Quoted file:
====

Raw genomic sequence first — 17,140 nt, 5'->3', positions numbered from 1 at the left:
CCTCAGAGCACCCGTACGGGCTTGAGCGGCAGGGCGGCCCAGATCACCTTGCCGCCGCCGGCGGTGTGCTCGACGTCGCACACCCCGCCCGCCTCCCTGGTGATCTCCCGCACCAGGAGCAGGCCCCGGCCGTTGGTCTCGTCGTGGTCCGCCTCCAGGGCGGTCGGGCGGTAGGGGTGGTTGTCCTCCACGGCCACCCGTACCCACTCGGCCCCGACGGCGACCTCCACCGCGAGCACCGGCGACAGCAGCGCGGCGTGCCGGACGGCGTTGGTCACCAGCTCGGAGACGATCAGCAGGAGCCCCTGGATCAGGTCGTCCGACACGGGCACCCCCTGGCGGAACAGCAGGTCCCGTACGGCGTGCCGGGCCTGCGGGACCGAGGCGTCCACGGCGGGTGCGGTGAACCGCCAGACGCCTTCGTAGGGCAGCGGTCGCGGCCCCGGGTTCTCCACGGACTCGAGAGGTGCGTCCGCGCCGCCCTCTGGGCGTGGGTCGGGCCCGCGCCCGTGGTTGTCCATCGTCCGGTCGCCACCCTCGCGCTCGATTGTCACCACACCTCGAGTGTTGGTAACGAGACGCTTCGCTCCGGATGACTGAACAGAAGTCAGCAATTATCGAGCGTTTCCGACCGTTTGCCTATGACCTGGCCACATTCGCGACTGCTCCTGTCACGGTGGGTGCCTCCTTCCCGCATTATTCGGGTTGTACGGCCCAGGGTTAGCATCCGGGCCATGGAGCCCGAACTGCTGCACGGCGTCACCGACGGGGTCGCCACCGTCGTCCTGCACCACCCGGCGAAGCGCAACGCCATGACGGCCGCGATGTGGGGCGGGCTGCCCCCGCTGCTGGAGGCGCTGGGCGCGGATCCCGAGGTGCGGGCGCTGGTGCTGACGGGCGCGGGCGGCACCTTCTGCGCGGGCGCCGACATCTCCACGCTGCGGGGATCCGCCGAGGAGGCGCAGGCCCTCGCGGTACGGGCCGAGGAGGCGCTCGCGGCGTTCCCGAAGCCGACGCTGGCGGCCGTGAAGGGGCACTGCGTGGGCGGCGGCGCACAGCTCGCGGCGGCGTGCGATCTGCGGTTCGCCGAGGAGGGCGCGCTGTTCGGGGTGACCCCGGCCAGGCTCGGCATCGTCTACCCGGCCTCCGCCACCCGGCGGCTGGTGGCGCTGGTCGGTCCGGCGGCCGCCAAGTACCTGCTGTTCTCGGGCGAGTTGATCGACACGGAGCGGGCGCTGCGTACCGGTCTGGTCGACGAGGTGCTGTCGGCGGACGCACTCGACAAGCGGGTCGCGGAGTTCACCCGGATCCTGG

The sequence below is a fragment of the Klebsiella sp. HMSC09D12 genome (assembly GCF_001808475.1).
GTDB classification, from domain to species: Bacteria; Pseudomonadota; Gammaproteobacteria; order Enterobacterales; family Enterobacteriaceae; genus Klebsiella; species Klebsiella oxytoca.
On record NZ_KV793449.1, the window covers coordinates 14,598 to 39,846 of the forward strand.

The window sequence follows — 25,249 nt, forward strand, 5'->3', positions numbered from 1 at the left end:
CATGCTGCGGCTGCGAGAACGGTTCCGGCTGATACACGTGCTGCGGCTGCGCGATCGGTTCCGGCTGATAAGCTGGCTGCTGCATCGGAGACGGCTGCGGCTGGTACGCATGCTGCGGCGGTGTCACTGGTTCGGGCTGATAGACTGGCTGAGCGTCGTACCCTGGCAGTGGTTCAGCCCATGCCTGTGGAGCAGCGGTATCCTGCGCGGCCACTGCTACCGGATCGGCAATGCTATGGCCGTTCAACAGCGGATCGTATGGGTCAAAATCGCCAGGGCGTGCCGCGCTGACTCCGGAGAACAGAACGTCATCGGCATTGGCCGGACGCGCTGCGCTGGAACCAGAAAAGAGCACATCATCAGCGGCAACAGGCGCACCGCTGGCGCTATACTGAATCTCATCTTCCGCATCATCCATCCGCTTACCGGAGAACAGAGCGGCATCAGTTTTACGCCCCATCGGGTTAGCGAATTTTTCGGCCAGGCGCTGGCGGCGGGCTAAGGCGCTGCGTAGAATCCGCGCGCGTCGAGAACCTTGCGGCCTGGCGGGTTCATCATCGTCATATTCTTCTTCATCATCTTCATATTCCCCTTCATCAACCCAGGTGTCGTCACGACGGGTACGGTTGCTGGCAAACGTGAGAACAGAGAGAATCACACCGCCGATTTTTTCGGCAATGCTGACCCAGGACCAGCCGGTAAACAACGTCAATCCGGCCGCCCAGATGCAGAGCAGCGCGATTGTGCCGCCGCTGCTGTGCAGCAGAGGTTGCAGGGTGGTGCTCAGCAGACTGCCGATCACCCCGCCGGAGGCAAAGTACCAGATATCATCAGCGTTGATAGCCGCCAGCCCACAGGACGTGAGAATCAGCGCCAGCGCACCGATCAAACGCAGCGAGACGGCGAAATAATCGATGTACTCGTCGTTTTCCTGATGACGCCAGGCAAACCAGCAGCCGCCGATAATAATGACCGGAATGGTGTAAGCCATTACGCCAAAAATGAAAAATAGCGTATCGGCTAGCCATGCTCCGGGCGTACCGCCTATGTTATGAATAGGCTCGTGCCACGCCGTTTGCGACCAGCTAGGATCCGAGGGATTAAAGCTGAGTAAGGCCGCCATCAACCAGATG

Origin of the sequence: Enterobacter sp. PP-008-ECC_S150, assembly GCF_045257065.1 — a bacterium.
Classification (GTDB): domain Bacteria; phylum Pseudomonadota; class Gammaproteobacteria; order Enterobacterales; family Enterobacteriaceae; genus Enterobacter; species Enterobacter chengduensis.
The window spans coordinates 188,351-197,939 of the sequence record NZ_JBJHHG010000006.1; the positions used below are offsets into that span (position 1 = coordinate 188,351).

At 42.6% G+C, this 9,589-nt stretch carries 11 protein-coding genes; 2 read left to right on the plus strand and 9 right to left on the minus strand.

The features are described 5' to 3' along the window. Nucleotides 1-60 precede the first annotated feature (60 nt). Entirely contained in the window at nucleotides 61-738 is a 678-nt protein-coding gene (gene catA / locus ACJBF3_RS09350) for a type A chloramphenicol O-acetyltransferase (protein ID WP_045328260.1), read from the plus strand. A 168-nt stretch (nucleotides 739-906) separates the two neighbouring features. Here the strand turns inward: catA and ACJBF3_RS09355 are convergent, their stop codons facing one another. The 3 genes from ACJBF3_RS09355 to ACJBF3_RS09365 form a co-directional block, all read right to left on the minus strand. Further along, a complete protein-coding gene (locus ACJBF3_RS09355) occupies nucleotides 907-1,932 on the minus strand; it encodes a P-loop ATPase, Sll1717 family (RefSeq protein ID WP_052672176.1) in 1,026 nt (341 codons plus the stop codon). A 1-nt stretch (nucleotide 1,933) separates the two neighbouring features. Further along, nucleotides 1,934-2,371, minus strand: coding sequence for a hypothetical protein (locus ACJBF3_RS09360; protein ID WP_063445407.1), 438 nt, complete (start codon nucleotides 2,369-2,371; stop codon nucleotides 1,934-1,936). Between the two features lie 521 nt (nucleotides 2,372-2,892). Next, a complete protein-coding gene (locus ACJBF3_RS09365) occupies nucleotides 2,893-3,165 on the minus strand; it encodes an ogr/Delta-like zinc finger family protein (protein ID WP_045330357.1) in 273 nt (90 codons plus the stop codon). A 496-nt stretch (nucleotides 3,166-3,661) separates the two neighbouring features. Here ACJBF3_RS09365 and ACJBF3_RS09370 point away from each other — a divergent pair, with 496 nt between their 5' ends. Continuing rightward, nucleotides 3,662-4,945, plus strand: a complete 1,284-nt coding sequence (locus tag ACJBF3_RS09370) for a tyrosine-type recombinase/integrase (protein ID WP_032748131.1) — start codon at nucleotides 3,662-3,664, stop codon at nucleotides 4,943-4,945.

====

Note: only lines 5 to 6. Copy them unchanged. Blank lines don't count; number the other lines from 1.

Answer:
On record NZ_KV793449.1, the window covers coordinates 14,598 to 39,846 of the forward strand.

The window sequence follows — 25,249 nt, forward strand, 5'->3', positions numbered from 1 at the left end: